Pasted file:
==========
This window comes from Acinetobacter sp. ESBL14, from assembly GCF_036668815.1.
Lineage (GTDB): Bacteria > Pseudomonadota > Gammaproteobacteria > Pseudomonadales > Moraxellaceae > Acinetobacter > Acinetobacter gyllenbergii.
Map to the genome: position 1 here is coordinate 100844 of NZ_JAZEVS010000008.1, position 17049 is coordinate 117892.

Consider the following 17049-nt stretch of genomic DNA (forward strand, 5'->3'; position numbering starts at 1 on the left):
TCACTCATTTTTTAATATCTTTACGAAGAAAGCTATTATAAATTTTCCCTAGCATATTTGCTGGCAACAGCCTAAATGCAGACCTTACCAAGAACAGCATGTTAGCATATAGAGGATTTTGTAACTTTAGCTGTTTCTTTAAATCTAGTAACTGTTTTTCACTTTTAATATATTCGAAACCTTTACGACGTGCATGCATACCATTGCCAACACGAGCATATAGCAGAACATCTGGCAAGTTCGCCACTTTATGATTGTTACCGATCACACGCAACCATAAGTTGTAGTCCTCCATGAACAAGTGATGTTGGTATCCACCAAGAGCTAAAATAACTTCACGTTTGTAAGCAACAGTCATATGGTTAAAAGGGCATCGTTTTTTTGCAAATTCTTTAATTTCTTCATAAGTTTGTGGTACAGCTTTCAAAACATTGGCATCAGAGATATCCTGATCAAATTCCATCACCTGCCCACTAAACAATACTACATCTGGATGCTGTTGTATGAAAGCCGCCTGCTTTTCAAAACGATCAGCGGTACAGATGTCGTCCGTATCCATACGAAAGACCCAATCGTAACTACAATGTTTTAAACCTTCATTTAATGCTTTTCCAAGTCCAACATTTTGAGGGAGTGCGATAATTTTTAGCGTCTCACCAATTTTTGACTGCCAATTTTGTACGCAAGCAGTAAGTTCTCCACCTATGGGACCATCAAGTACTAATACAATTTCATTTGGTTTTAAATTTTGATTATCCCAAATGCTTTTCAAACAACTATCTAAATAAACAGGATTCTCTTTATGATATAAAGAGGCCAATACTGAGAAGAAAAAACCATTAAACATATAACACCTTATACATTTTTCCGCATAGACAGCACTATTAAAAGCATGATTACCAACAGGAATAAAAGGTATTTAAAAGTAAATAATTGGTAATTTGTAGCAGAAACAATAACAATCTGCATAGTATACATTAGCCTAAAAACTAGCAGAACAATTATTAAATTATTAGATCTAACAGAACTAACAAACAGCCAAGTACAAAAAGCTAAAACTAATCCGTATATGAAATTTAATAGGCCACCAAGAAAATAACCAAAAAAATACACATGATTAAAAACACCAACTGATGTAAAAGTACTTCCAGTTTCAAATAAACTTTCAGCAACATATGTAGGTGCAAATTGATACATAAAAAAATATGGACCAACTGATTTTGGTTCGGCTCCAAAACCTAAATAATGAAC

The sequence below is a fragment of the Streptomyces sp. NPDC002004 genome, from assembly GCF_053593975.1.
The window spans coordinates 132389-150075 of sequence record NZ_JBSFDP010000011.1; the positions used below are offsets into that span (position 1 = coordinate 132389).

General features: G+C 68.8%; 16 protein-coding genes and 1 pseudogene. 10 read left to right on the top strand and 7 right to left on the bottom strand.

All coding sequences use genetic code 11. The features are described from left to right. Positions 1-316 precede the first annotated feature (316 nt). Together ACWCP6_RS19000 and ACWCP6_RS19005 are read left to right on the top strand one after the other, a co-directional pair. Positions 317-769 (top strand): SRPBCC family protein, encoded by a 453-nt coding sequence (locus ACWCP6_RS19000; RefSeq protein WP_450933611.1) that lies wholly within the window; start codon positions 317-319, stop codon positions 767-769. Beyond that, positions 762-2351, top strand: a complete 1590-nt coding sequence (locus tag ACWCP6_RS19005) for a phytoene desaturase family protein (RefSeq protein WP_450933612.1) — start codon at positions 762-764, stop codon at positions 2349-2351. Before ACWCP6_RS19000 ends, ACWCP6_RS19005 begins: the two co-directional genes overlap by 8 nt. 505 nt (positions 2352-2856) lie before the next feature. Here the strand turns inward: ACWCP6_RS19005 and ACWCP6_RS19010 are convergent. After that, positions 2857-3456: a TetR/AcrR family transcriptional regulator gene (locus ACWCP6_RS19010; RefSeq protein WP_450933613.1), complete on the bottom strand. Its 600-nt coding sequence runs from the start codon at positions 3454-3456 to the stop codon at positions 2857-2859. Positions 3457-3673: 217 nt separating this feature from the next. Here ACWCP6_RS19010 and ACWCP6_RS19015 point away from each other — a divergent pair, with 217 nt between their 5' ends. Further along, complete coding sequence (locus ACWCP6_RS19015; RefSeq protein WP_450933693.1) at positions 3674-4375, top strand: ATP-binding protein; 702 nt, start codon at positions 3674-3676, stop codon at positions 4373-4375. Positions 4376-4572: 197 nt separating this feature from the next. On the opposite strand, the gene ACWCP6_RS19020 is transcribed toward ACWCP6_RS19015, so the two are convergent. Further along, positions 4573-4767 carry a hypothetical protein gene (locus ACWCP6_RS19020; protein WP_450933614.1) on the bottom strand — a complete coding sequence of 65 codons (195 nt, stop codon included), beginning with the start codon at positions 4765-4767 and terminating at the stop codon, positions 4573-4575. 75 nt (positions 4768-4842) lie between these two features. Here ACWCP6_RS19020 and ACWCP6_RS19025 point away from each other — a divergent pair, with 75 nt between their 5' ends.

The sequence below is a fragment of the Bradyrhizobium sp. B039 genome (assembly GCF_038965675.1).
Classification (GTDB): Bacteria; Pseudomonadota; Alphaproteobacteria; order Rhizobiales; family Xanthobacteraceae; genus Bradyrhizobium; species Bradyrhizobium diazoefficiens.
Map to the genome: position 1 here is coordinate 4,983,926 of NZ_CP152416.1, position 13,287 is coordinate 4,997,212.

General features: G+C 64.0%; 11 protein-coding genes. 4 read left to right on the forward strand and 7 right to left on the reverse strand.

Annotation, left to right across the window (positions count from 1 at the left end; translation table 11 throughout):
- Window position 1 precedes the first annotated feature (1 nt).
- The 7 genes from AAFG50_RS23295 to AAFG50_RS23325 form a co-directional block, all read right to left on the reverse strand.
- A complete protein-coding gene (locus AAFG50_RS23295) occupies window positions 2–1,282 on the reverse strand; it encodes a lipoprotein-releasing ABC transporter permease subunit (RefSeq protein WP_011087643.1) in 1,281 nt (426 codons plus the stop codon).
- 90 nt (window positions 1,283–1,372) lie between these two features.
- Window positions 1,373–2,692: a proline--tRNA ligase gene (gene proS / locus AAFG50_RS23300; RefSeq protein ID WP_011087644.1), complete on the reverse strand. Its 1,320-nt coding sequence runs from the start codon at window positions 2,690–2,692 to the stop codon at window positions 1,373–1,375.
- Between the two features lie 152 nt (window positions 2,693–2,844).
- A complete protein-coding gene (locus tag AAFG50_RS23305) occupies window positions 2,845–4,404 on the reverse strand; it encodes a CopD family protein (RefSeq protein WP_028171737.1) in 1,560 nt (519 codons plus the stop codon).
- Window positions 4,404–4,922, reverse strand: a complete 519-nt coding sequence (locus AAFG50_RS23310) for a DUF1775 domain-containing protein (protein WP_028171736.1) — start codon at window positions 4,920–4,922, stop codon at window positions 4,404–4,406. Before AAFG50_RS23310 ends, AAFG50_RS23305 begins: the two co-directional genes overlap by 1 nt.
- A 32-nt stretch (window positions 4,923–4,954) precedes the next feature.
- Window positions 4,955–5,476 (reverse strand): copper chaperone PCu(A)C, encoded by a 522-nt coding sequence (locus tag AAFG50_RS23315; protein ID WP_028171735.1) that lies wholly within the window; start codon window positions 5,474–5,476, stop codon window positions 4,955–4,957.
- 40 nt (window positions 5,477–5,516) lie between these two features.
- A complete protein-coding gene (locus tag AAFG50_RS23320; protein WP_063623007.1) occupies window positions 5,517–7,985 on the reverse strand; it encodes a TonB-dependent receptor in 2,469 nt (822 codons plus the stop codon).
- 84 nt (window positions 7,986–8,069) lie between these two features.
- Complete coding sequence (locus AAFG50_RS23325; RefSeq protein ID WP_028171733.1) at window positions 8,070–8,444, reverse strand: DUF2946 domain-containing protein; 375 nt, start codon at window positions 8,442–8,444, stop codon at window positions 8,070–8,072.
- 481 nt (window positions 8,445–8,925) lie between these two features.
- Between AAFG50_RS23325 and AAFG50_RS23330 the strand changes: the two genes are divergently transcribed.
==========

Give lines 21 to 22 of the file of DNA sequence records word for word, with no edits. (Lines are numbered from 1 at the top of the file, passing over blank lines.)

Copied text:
- A complete protein-coding gene (locus tag AAFG50_RS23305) occupies window positions 2,845–4,404 on the reverse strand; it encodes a CopD family protein (RefSeq protein WP_028171737.1) in 1,560 nt (519 codons plus the stop codon).
- Window positions 4,404–4,922, reverse strand: a complete 519-nt coding sequence (locus AAFG50_RS23310) for a DUF1775 domain-containing protein (protein WP_028171736.1) — start codon at window positions 4,920–4,922, stop codon at window positions 4,404–4,406. Before AAFG50_RS23310 ends, AAFG50_RS23305 begins: the two co-directional genes overlap by 1 nt.